Pirates
of the
North Coast

A lot of this is covered in the podcast, so head over there to get the full scoop. Suffice it to say, Frank and I got hooked up and what I saw was a guy so touched by the people and small vacation town of Ludington that he wanted to make a full-length movie about it.

He had a full budget written out and I’d get seven of it to figure out how to bring it to life – with what gear. We’d have about two full weeks to shoot with at least one actor we knew would be leaving the state of Michigan immediately after Principal Photography. We also had zero other people with experience in film, let-alone production, aside from myself. All of this was explained to me over lunch at J. Alexander’s (my favorite place in metro to be treated).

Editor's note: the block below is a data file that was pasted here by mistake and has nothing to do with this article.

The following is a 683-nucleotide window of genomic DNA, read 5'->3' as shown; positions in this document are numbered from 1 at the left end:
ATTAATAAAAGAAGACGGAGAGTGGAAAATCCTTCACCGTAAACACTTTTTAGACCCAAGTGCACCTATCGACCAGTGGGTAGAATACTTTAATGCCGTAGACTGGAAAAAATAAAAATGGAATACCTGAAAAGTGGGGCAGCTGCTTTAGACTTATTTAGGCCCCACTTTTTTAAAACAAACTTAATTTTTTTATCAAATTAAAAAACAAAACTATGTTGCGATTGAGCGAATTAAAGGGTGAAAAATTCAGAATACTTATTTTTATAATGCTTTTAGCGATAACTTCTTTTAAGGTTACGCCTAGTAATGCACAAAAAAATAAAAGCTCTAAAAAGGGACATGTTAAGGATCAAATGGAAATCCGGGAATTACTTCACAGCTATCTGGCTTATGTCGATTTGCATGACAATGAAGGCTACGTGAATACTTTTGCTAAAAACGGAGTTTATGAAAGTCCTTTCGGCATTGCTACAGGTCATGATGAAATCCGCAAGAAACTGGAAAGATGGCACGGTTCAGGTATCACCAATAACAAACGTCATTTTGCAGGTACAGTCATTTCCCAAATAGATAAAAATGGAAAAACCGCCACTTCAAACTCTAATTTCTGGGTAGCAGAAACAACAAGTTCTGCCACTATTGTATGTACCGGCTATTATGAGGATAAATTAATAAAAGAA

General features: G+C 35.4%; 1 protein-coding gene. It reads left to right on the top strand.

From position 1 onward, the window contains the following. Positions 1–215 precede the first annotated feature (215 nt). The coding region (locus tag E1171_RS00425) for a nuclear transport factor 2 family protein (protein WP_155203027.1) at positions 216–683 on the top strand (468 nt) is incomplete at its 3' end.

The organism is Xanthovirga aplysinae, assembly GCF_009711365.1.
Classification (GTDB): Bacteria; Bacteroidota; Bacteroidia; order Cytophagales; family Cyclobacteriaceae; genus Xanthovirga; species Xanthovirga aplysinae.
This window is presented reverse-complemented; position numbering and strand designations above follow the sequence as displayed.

I only had one question for Frank:

“Why don’t we make it a short first?”

His answer was, “No.”

I finished my string-fries and held my breath…

Technically, I was hired on as Director of Photography. The reality of low budget filming is, of course, you’ll be wearing multiple hats. The reality of THIS low budget film was, I was the only one who has ever worn any hats on any set so…I wear all of them?

A lot of this was basically me sharing everything I knew of every department on a film set and hoping the people involved could catch on and carry the torch further into the tunnel.

Because this would be my first feature in the DP position, I wanted to do it right. This meant moving up to Ludington and spending months getting to know the city, shooting B-Roll, and donating the rest of my time to the script and technical prep.

When it finally came down to Principal Photography, I had launched our website, social media, supervised all of the other marketing, helped organize the shoot days, and even found us two actors who would fill out the cast but, even better, act as support for me on set.

Stills from the unreleased film

Stills from the
unreleased film